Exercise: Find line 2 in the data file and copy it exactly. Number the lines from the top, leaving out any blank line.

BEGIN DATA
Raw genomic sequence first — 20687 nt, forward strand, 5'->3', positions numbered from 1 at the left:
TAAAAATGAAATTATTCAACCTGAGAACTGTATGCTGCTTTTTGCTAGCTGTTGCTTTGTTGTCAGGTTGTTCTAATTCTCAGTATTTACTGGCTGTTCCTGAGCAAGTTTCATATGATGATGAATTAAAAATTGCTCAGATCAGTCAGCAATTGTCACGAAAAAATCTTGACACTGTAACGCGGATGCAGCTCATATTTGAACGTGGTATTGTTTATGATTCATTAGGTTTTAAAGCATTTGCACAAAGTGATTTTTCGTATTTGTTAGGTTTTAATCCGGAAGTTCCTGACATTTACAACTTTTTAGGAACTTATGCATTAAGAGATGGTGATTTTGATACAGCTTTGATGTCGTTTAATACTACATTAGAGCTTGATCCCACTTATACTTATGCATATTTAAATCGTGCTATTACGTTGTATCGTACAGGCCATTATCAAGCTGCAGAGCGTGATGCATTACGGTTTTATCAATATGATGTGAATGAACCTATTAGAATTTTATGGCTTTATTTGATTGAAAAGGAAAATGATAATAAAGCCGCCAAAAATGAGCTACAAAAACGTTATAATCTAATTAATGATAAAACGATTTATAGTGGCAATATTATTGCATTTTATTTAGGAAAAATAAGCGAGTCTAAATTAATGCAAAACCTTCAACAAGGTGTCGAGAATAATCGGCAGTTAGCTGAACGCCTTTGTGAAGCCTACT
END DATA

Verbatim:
TAAAAATGAAATTATTCAACCTGAGAACTGTATGCTGCTTTTTGCTAGCTGTTGCTTTGTTGTCAGGTTGTTCTAATTCTCAGTATTTACTGGCTGTTCCTGAGCAAGTTTCATATGATGATGAATTAAAAATTGCTCAGATCAGTCAGCAATTGTCACGAAAAAATCTTGACACTGTAACGCGGATGCAGCTCATATTTGAACGTGGTATTGTTTATGATTCATTAGGTTTTAAAGCATTTGCACAAAGTGATTTTTCGTATTTGTTAGGTTTTAATCCGGAAGTTCCTGACATTTACAACTTTTTAGGAACTTATGCATTAAGAGATGGTGATTTTGATACAGCTTTGATGTCGTTTAATACTACATTAGAGCTTGATCCCACTTATACTTATGCATATTTAAATCGTGCTATTACGTTGTATCGTACAGGCCATTATCAAGCTGCAGAGCGTGATGCATTACGGTTTTATCAATATGATGTGAATGAACCTATTAGAATTTTATGGCTTTATTTGATTGAAAAGGAAAATGATAATAAAGCCGCCAAAAATGAGCTACAAAAACGTTATAATCTAATTAATGATAAAACGATTTATAGTGGCAATATTATTGCATTTTATTTAGGAAAAATAAGCGAGTCTAAATTAATGCAAAACCTTCAACAAGGTGTCGAGAATAATCGGCAGTTAGCTGAACGCCTTTGTGAAGCCTACT